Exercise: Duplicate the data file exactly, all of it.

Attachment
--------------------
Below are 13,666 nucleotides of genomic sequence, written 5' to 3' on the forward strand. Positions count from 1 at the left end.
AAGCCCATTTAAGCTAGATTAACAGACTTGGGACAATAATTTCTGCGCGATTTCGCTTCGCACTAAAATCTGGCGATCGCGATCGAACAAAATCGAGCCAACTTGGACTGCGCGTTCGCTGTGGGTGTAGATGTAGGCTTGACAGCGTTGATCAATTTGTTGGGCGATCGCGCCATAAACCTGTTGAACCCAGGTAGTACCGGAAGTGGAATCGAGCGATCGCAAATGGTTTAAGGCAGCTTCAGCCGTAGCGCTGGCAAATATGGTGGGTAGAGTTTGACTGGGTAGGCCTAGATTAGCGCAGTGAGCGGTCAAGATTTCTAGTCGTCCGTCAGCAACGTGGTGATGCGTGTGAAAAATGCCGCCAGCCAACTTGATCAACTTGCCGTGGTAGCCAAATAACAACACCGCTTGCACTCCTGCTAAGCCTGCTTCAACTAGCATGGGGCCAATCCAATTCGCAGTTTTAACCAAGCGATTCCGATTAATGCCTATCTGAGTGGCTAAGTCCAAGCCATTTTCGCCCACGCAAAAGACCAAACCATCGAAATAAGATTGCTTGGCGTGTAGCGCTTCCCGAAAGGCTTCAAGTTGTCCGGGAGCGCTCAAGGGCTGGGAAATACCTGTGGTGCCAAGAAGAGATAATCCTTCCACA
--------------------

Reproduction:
Below are 13,666 nucleotides of genomic sequence, written 5' to 3' on the forward strand. Positions count from 1 at the left end.
AAGCCCATTTAAGCTAGATTAACAGACTTGGGACAATAATTTCTGCGCGATTTCGCTTCGCACTAAAATCTGGCGATCGCGATCGAACAAAATCGAGCCAACTTGGACTGCGCGTTCGCTGTGGGTGTAGATGTAGGCTTGACAGCGTTGATCAATTTGTTGGGCGATCGCGCCATAAACCTGTTGAACCCAGGTAGTACCGGAAGTGGAATCGAGCGATCGCAAATGGTTTAAGGCAGCTTCAGCCGTAGCGCTGGCAAATATGGTGGGTAGAGTTTGACTGGGTAGGCCTAGATTAGCGCAGTGAGCGGTCAAGATTTCTAGTCGTCCGTCAGCAACGTGGTGATGCGTGTGAAAAATGCCGCCAGCCAACTTGATCAACTTGCCGTGGTAGCCAAATAACAACACCGCTTGCACTCCTGCTAAGCCTGCTTCAACTAGCATGGGGCCAATCCAATTCGCAGTTTTAACCAAGCGATTCCGATTAATGCCTATCTGAGTGGCTAAGTCCAAGCCATTTTCGCCCACGCAAAAGACCAAACCATCGAAATAAGATTGCTTGGCGTGTAGCGCTTCCCGAAAGGCTTCAAGTTGTCCGGGAGCGCTCAAGGGCTGGGAAATACCTGTGGTGCCAAGAAGAGATAATCCTTCCACA